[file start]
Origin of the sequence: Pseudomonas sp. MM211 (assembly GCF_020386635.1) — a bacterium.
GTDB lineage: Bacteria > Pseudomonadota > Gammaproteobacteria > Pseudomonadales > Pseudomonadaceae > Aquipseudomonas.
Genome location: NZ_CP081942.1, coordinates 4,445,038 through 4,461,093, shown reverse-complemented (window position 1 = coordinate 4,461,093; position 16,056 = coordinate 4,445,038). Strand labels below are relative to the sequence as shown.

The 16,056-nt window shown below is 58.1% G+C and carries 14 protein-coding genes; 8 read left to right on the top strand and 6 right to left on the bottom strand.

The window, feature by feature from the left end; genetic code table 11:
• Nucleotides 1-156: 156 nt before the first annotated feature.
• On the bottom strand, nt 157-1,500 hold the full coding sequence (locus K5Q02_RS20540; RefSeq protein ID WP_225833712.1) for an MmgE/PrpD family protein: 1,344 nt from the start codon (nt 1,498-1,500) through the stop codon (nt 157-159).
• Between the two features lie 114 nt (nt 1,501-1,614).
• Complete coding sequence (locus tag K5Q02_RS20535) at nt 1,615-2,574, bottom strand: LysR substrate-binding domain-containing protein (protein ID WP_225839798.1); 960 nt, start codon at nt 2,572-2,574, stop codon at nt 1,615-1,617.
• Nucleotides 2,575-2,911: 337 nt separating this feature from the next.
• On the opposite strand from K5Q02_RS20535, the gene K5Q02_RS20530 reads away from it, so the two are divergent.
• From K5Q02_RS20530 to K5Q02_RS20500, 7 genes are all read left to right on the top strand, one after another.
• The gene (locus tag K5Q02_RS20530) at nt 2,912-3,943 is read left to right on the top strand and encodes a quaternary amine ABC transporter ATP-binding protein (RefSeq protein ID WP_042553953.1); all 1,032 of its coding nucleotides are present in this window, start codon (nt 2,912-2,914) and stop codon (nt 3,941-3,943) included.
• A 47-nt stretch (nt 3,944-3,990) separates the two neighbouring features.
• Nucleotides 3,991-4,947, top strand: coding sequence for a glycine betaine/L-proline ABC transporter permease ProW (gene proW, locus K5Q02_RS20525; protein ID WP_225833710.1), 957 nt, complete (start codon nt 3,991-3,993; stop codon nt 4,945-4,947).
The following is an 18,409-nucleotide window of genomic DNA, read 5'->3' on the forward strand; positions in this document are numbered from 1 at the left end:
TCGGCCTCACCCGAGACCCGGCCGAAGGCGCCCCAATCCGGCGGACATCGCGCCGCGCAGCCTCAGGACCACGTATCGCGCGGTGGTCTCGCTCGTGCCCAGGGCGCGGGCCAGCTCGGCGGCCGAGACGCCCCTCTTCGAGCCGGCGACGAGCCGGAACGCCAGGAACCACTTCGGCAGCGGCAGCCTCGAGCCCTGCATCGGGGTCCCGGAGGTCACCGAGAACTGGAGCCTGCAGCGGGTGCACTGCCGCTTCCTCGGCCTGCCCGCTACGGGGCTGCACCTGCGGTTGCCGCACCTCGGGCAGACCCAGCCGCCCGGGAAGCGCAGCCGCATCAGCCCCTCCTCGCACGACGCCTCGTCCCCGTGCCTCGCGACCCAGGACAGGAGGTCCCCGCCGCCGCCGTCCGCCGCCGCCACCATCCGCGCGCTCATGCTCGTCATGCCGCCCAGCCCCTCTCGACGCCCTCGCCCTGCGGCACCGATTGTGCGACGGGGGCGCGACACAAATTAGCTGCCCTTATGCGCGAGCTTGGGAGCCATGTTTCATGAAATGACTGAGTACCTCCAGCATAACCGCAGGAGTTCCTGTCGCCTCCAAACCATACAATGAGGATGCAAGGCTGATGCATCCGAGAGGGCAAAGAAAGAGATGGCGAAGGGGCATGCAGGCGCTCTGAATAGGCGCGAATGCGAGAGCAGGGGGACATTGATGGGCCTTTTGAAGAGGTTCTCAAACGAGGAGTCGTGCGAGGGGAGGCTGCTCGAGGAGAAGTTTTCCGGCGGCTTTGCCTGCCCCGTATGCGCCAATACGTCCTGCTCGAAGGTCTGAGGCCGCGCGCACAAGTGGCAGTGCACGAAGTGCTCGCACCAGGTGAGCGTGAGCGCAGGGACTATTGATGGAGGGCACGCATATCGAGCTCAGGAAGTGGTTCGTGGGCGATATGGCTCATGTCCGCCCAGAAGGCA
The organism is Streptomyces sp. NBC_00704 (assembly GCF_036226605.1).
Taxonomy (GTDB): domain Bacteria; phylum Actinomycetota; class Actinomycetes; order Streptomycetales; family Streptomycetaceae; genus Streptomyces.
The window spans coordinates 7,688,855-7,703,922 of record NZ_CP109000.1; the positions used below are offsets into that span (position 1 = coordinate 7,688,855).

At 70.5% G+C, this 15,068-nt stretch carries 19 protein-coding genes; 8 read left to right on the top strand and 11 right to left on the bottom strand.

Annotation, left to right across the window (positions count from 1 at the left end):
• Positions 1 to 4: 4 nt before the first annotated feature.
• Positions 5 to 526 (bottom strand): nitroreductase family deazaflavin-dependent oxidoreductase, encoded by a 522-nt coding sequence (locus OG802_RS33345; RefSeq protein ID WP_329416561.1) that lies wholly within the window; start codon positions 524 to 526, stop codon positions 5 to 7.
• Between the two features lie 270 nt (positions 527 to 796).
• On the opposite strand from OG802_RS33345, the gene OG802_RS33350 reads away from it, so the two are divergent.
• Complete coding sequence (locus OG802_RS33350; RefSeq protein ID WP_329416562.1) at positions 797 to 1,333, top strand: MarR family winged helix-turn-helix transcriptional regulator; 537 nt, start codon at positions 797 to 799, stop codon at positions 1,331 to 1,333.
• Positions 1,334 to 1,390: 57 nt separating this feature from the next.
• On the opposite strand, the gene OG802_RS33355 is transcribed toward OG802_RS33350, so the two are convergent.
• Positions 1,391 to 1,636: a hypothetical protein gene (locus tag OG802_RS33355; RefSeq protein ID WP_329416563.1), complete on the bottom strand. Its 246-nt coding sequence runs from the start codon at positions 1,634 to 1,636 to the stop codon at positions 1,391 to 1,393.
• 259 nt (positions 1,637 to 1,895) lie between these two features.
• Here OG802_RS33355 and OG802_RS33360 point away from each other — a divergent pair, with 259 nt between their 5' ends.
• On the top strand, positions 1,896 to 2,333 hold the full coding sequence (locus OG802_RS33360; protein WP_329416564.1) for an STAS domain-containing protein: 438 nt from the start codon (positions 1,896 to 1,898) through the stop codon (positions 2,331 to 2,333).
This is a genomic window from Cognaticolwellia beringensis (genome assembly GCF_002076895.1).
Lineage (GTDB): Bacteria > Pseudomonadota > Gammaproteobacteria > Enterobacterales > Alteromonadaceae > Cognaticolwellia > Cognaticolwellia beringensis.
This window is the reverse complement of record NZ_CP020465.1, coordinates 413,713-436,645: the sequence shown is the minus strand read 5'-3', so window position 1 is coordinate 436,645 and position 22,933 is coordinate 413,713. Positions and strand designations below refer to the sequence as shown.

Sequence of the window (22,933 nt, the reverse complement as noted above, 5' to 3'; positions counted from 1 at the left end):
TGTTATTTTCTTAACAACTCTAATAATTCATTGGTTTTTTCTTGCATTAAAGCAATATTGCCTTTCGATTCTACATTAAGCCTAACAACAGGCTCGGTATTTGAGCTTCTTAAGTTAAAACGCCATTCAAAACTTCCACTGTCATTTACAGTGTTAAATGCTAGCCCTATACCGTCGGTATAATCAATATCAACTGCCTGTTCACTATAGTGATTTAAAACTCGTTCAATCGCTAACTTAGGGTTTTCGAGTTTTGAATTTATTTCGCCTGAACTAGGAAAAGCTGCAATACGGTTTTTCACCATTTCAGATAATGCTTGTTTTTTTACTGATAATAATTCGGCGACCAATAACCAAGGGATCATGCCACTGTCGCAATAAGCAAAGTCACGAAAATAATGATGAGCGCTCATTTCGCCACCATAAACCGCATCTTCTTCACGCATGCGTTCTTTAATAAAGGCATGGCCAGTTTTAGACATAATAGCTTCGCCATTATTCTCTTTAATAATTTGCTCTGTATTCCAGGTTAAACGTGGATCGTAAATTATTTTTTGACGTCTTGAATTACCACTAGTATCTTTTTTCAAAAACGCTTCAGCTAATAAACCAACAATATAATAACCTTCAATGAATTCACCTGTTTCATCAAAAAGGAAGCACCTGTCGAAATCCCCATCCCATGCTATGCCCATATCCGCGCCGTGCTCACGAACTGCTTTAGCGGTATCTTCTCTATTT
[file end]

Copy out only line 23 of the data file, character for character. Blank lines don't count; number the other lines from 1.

• Positions 1 to 4: 4 nt before the first annotated feature.